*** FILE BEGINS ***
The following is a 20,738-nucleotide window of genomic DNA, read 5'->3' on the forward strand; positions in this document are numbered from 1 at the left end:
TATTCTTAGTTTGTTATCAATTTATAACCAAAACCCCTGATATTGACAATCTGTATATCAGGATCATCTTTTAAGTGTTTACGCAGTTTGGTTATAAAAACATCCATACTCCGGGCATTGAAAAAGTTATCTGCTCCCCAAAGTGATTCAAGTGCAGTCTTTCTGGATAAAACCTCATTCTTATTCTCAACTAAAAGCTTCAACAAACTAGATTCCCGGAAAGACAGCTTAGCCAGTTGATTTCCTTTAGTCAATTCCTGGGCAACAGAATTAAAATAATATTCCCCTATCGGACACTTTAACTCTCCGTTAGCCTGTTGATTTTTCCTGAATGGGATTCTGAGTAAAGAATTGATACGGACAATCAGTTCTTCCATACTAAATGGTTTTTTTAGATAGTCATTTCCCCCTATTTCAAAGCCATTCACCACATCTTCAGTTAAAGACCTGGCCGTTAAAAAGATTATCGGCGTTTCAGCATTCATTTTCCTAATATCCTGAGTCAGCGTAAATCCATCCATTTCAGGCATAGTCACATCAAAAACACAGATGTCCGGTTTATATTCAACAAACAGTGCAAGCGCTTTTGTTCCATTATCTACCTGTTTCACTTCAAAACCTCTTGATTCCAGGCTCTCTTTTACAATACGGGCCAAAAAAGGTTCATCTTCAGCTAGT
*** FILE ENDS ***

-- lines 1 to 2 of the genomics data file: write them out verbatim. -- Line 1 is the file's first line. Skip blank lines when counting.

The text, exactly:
The following is a 20,738-nucleotide window of genomic DNA, read 5'->3' on the forward strand; positions in this document are numbered from 1 at the left end:
TATTCTTAGTTTGTTATCAATTTATAACCAAAACCCCTGATATTGACAATCTGTATATCAGGATCATCTTTTAAGTGTTTACGCAGTTTGGTTATAAAAACATCCATACTCCGGGCATTGAAAAAGTTATCTGCTCCCCAAAGTGATTCAAGTGCAGTCTTTCTGGATAAAACCTCATTCTTATTCTCAACTAAAAGCTTCAACAAACTAGATTCCCGGAAAGACAGCTTAGCCAGTTGATTTCCTTTAGTCAATTCCTGGGCAACAGAATTAAAATAATATTCCCCTATCGGACACTTTAACTCTCCGTTAGCCTGTTGATTTTTCCTGAATGGGATTCTGAGTAAAGAATTGATACGGACAATCAGTTCTTCCATACTAAATGGTTTTTTTAGATAGTCATTTCCCCCTATTTCAAAGCCATTCACCACATCTTCAGTTAAAGACCTGGCCGTTAAAAAGATTATCGGCGTTTCAGCATTCATTTTCCTAATATCCTGAGTCAGCGTAAATCCATCCATTTCAGGCATAGTCACATCAAAAACACAGATGTCCGGTTTATATTCAACAAACAGTGCAAGCGCTTTTGTTCCATTATCTACCTGTTTCACTTCAAAACCTCTTGATTCCAGGCTCTCTTTTACAATACGGGCCAAAAAAGGTTCATCTTCAGCTAGT